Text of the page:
End stage kidney disease from scleroderma in the united states, 1996 to 2012
Sexton, Donal J.
Foley, Robert N.
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Sexton, Donal J. Reule, Scott; Foley, Robert N. (2017). End stage kidney disease from scleroderma in the united states, 1996 to 2012. Kidney International Reports 3 (1), 148-154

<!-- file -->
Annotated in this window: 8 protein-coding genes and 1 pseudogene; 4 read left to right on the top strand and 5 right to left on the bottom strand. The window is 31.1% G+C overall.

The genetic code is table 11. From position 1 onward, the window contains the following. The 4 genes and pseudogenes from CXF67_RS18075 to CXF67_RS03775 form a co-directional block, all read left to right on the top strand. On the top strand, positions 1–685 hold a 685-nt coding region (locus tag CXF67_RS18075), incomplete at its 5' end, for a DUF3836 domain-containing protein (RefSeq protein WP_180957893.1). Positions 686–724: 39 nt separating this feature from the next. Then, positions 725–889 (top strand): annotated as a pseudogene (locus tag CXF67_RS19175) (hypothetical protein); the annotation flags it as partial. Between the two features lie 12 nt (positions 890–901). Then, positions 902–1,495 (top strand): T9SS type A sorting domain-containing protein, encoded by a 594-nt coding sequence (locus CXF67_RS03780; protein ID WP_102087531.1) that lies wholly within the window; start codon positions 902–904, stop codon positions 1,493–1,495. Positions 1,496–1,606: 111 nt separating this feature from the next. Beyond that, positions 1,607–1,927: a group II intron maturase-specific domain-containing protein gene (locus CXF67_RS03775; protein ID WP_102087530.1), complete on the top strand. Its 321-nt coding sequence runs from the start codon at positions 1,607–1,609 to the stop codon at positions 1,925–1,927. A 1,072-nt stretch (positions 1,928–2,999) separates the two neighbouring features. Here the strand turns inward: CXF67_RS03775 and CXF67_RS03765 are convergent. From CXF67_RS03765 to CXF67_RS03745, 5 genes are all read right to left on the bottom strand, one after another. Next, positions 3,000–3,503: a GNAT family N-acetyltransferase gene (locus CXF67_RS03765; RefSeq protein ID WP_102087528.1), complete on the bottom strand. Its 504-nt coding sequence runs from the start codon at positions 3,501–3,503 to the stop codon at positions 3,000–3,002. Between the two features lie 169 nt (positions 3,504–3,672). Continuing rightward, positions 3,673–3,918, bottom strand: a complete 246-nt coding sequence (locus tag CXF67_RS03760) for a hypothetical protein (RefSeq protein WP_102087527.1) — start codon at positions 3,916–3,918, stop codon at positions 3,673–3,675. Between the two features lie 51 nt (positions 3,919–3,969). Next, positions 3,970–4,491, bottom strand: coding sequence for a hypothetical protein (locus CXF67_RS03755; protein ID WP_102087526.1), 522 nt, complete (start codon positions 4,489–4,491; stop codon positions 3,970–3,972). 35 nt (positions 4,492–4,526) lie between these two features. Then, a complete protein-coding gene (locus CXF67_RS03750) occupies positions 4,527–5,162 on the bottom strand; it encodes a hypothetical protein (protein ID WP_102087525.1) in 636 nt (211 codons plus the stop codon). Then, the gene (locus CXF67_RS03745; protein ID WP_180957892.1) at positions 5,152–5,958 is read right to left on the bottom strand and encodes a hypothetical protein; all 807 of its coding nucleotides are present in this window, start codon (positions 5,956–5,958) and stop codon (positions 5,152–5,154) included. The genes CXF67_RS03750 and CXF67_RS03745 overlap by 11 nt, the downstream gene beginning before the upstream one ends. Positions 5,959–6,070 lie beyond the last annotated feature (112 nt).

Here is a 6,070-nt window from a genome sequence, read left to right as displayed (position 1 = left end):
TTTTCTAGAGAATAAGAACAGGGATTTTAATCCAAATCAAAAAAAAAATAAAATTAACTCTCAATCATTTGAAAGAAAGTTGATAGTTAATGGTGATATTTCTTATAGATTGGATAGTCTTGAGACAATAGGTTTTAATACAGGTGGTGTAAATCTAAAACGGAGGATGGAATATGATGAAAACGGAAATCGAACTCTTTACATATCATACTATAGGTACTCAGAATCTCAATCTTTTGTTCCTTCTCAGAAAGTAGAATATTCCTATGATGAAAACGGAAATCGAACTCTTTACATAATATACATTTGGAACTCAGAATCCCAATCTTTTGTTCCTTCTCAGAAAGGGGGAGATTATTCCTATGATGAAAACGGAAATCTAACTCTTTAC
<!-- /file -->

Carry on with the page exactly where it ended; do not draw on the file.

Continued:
Introduction: Although the management of scleroderma continues to evolve, it is unknown whether the burden of end-stage kidney disease (ESKD) treated with maintenance renal replacement therapy from SD has changed. Methods: We examined United States Renal Data System data (n = 1,677,303) for the years 1996 to 2012 to quantify the incidence and outcomes of ESKD from scleroderma treated with renal replacement therapy (n = 2398). Outcomes assessed through demography-matched scleroderma-positive/scleroderma-negative comparisons included recovery of kidney function, mortality, listing for transplant, renal transplantations, and graft failure. Results: Overall ESKD rates from scleroderma were 0.5 per million per year. Adjusted incidence ratios fell over time, to 0.42 in 2012 (vs. 1996, 95% confidence interval [CI] = 0.32-0.54, P &lt; 0.001). Adjusted incidence ratios for ESKD from scleroderma fell over time in both sexes, all age, race, and ethnicity categories except age &lt; 20 years and Asian race, and in all regions of the United States. After initiating renal replacement therapy, patients with scleroderma had a greater likelihood of recovery of kidney function (hazards ratio [HR] = 2.67, 95% CI = 1.90-3.76, P &lt; 0.001) and death (HR = 1.44, 95% CI = 1.34-1.54, P &lt; 0.001) and a lower likelihood of transplantation (HR = 0.51, 95% CI = 0.44-0.59, P &lt; 0.001) than demography-matched patients without scleroderma. Conclusion: The incidence of ESKD from scleroderma appears to have declined in the United States since 1996. ESKD from scleroderma is associated with an enhanced likelihood of recovery of kidney function and death, a reduced likelihood of transplantation, and similar outcomes after transplantation.